A new year brings a new set of numbers and statistics that affect clients in different ways depending on where they are in the retirement-planning process.
The 8.7% COLA, announced last October and taking effect in January 2023, drew much attention to Social Security, especially among pre-retirees who were (a little too) eager to take advantage of it. No, we had to say many times, you do not have to claim your benefit to get the COLA. All PIAs are raised by the COLA whether or not benefits have started. The generous COLA was a public-relations coup for Social Security, providing an opportunity to remind everyone that as a source of retirement income, Social Security is one of the best. It keeps up with inflation and continues for life. And if you’re not in a big rush to take it, the higher amount you get by waiting can satisfy a big chunk of your retirement spending need.
A maximum earner who turns 62 in 2023 will have a primary insurance amount (PIA) of $3,653. This means that if he claims his benefit in five years at his full retirement age of 67, he’ll receive $3,653 per month—plus annual COLAs between now and then. If the COLA averages just 2% over the next five years, his PIA will rise to $4,033. And if he delays claiming to age 70, with three years of 8% annual delayed credits his first check will be $5,307. It’s no wonder Social Security now figures as an important source of retirement income, even among wealthier clients.
Annual Social Security planning should start with each client’s own benefit estimate. SSA revises benefit estimates annually, around the client’s birthday, taking into account the latest earnings and adjusting for inflation. We recommend that you start running claiming analyses for clients sometime in their late 50s and update them annually using their latest PIA estimate from SSA. (SSA’s statements now show benefit estimates for each year of claiming. When running the calculators use the PIA, which is the amount they will receive if they file at their FRA. The calculator will adjust for claiming age and COLAs). Clients can obtain their statements from their SSA account. For additional information regarding steps you can take before claiming Social Security, click here to navigate to the CRA article dealing with this issue. The annual Savvy Social Security claiming analysis will give you an opportunity to:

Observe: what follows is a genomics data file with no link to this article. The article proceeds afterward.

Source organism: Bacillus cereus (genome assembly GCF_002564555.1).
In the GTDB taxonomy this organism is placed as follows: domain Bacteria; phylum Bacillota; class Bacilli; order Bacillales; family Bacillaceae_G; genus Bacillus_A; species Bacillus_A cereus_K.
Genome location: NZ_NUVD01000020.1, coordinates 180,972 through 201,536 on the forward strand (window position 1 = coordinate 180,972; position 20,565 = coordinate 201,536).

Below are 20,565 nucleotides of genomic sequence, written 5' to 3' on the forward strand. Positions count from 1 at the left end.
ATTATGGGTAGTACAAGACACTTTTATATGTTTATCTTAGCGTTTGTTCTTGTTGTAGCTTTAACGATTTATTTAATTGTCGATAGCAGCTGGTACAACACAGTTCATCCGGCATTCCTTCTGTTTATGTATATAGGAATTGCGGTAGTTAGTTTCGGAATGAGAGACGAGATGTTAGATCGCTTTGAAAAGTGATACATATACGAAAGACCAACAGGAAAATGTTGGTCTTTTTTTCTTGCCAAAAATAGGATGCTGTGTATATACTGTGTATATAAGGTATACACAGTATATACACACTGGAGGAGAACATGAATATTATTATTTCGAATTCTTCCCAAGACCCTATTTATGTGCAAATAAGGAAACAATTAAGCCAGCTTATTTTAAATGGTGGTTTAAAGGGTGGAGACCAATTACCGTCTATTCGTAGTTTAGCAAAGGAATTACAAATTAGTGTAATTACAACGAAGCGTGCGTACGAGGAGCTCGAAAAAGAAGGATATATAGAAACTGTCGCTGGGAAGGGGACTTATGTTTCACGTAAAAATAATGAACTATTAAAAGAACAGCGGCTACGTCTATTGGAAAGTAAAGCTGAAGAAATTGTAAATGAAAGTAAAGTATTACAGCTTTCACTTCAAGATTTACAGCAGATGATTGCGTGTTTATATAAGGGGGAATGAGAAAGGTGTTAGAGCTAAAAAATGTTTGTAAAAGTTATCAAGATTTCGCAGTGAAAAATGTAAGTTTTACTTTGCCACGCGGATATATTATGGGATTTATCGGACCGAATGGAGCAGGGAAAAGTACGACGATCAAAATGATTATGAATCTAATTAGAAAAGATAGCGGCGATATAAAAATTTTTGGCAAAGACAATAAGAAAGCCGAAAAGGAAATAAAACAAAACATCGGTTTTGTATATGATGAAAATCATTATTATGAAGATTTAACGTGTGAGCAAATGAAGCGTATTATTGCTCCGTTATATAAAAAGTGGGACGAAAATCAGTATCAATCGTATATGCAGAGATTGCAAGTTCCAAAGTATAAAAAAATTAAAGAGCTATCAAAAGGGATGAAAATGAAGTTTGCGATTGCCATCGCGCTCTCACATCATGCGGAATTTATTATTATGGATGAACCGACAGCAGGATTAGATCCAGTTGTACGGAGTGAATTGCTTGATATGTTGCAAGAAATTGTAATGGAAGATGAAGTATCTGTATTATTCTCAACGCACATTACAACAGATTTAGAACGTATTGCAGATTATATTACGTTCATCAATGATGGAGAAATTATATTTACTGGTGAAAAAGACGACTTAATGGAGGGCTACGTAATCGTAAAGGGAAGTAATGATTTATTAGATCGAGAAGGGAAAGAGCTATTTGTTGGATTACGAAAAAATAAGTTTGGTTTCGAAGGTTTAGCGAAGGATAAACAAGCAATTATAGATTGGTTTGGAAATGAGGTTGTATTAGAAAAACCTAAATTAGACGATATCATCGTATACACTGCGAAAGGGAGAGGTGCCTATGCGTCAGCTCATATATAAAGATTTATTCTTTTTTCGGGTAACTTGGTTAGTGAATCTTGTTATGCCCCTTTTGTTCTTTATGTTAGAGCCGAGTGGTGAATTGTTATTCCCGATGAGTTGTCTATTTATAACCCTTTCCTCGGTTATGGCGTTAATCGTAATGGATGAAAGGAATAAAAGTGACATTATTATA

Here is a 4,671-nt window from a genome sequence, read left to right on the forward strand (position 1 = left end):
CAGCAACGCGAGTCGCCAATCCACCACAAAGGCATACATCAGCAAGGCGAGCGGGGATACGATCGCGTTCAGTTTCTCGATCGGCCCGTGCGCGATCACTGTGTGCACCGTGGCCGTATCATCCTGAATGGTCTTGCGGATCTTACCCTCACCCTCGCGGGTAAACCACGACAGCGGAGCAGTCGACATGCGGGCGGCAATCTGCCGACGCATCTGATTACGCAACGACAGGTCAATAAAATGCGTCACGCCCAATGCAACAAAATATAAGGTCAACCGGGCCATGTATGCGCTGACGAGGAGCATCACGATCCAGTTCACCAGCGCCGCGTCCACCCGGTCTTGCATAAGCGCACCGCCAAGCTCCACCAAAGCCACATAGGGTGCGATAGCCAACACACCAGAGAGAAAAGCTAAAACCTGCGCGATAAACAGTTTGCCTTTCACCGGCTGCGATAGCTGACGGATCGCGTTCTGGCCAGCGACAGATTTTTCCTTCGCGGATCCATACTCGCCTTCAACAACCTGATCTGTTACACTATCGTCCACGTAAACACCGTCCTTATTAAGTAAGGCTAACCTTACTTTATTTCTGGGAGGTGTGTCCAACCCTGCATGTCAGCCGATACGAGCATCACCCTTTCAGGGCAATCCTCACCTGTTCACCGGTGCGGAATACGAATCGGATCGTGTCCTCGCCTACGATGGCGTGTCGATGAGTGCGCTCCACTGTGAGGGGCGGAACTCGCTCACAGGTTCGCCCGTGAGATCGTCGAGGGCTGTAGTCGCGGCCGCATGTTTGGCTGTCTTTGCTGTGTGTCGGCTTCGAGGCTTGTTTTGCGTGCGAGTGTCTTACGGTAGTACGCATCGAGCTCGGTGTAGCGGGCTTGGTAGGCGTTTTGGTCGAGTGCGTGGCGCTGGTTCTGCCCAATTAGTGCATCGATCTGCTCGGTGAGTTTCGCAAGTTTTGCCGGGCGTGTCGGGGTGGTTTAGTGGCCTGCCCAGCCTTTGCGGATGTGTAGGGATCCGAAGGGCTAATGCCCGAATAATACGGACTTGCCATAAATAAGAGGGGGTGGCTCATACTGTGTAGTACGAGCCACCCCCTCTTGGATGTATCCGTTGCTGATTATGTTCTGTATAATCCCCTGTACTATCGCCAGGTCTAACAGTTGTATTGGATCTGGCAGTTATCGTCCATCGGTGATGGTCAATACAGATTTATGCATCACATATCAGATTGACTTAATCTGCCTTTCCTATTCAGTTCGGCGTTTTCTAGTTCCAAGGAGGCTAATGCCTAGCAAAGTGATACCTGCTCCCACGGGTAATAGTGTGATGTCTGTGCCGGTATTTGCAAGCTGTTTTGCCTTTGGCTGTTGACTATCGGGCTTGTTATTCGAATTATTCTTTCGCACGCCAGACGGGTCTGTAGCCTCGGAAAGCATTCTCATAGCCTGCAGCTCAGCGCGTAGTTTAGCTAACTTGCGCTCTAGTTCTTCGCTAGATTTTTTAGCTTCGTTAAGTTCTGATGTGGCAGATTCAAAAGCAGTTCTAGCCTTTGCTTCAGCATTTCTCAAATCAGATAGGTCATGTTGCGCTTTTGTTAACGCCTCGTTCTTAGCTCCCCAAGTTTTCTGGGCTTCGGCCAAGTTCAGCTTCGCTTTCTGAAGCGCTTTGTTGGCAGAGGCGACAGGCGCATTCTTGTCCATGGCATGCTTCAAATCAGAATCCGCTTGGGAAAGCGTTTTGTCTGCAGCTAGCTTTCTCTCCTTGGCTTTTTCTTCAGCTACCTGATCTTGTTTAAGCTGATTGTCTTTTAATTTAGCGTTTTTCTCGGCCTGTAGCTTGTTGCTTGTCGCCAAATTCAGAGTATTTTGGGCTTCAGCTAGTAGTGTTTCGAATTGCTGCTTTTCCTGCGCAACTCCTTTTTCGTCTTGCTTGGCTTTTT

- Check the client’s earnings record to be sure the latest earnings were properly reported (while also checking for any errors in earlier years)
- Review their expected Social Security income in the context of their overall retirement income plan
- Formulate a claiming strategy and review it each year to see if it still holds or may need to be revised
- Ask about major life events (marriage, divorce, death of a spouse) that may affect their Social Security claiming strategy and other aspects of their financial plan
- Broaden the conversation to other areas of financial planning including insurance and portfolio management